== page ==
Come to think of it, my Coleman camping stove (propane-powered) burns with a blue flame, although you get the occasional flicker of orange when it's cooking  Wink
Celebrating the birth of KELPkidJR on August 5, 2009 :-)
 
MQTmxguy
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RE: Why Are Some Afterburners Blue And Some Orange?

Thu Jan 31, 2008 6:00 am

Quoting Ceph (Reply 3):
Blue or non-luminious flame are produced when there is complete combustion. Orange or luminious flames are produced when there are incomplete combustion as there are still carbon around.

As far as I know, it could be due to the amount of oxygen feeding the flames.

And yes, the blue flame is much hotter then the orange flame

I think you hit it the closest. My guess would be that the blue AB flame front is a product of a lower AB setting (AB1 AB2) or just an AB that dumps less fuel than others. While you may get more thrust from AB2, I could see where a lower setting would burn hotter due to using less O2 out of the gas stream for combustion, thus having a leaner, hotter mixture

[Edited 2008-01-30 22:01:05]

[Edited 2008-01-30 22:02:08]
Well at least we can all take comfort in the fact that NW will never retire their DC-9s
 
avt007
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RE: Why Are Some Afterburners Blue And Some Orange?

Thu Jan 31, 2008 8:08 pm

Somewhere I still have a tool called "something-tune" I can't remember the whole name, but it is a see through sparkplug. You install it in the engine, and by observing the colour of the flame, you can judge the mixture ColourTune, that's it! And as I recall, orange indicated rich, and a deep blue was best. Same applies here.
 
CF188A
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RE: Why Are Some Afterburners Blue And Some Orange?

Thu Jan 31, 2008 9:45 pm



Quoting Ceph (Reply 3):
Blue or non-luminious flame are produced when there is complete combustion. Orange or luminious flames are produced when there are incomplete combustion as there are still carbon around.

As far as I know, it could be due to the amount of oxygen feeding the flames.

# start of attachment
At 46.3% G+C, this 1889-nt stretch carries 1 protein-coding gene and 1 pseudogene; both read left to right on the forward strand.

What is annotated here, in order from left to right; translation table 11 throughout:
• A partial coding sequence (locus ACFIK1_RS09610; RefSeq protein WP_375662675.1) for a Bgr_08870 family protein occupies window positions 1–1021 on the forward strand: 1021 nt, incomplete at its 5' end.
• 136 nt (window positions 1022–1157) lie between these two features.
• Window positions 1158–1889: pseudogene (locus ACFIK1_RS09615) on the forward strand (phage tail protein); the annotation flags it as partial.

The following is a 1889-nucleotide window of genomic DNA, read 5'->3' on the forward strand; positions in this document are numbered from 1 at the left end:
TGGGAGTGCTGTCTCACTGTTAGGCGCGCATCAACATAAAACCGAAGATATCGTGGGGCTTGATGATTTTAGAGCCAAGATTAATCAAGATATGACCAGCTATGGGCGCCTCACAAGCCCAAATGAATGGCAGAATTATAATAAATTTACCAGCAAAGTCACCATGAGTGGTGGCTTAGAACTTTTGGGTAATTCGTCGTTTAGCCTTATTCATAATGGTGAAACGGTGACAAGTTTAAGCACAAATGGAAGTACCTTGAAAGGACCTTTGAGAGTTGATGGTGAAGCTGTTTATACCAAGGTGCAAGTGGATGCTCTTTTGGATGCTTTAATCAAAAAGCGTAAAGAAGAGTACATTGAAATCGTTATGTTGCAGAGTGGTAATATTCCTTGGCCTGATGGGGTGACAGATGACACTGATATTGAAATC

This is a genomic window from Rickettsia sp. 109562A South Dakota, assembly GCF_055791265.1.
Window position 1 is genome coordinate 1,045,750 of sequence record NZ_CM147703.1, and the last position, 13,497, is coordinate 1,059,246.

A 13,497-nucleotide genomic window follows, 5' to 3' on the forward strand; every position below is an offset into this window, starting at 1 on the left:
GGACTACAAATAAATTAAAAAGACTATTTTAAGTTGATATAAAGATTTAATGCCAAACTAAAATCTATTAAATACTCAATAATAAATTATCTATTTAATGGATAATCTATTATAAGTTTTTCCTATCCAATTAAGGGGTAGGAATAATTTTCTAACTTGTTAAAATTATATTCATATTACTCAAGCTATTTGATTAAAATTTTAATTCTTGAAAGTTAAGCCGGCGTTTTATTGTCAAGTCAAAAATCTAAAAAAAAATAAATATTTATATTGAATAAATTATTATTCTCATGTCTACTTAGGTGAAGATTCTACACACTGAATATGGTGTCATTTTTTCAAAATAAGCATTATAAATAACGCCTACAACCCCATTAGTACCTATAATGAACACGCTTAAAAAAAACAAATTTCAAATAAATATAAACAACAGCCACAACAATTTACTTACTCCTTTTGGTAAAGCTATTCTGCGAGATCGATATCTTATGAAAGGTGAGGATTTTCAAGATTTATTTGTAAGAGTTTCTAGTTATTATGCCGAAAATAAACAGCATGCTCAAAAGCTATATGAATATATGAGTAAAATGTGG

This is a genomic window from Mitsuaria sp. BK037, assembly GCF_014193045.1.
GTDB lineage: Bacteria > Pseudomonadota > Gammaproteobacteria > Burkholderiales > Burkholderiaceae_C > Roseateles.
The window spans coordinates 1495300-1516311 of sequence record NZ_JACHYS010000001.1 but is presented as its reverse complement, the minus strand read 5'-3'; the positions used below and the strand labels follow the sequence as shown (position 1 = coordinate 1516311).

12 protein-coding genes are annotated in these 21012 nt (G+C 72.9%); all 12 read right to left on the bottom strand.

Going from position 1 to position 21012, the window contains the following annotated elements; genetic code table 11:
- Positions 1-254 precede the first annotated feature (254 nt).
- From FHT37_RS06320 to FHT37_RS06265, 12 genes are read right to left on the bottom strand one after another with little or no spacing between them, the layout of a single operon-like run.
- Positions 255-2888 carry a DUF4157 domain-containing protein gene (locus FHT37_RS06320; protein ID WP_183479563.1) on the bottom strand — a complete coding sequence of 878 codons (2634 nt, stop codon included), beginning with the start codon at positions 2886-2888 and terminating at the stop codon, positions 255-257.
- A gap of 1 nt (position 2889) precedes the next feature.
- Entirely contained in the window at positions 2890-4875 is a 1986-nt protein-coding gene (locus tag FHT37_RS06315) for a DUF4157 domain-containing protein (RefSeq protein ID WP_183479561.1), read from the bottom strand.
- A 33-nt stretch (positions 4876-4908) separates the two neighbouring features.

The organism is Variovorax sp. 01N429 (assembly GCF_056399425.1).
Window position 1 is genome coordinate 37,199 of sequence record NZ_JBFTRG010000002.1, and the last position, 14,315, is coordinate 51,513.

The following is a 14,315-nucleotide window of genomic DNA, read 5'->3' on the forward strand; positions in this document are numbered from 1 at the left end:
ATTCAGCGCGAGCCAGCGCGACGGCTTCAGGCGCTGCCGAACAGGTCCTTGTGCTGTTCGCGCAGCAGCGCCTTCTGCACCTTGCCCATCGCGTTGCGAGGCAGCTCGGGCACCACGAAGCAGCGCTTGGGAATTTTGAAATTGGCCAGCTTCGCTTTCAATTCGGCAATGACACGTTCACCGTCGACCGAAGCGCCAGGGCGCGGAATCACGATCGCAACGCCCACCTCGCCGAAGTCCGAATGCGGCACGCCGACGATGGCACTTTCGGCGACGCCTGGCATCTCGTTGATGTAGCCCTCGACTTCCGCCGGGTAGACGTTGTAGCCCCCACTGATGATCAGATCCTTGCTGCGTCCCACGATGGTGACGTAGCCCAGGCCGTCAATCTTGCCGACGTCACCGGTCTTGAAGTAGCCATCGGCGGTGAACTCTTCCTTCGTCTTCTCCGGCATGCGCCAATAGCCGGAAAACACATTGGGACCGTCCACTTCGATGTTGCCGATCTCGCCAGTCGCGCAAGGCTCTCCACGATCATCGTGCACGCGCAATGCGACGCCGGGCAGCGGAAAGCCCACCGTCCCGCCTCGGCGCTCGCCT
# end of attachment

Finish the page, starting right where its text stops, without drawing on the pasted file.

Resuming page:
And yes, the blue flame is much hotter then the orange flame.

does this mean Russian jets are better than American jets :P:P:P
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grandtheftaero
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RE: Why Are Some Afterburners Blue And Some Orange?

Fri Feb 01, 2008 3:26 am



Quoting Ceph (Reply 3):
Blue or non-luminious flame are produced when there is complete combustion. Orange or luminious flames are produced when there are incomplete combustion as there are still carbon around.

Sho-nuff. Flame color has a lot to do with adiabatic flame temperature and the presence of carbon. These kinda go hand-in-hand. If you mix the right portions of fuel and air well you well get good combustion with little or no unused fuel. Your flame will be very hot and the corresponding black-body radiation will be toward the blue side of the spectrum. Furthermore if you have completely burned all of the hydrocarbons your flame will free of yellow-flame-producing soot. Mess this up and have an over-rich or poorly "stirred" mixture and your flame temp will decrease, moving the black-body emission closer to the orange/yellow side of the spectrum. More soot will be present creating yellow flame as well.

WARNING: SELF GLOSS! Do a good job and all you will see is blue flame regardless of power setting or flight condition. During testing, the F136 augmentor operates from min AB all the way to max AB thrust with a deep-blue to whitish-blue flame the entire time. I have video... but I can't show it here. You'll just have to take my word that my colleagues and I did an awesome job.  Silly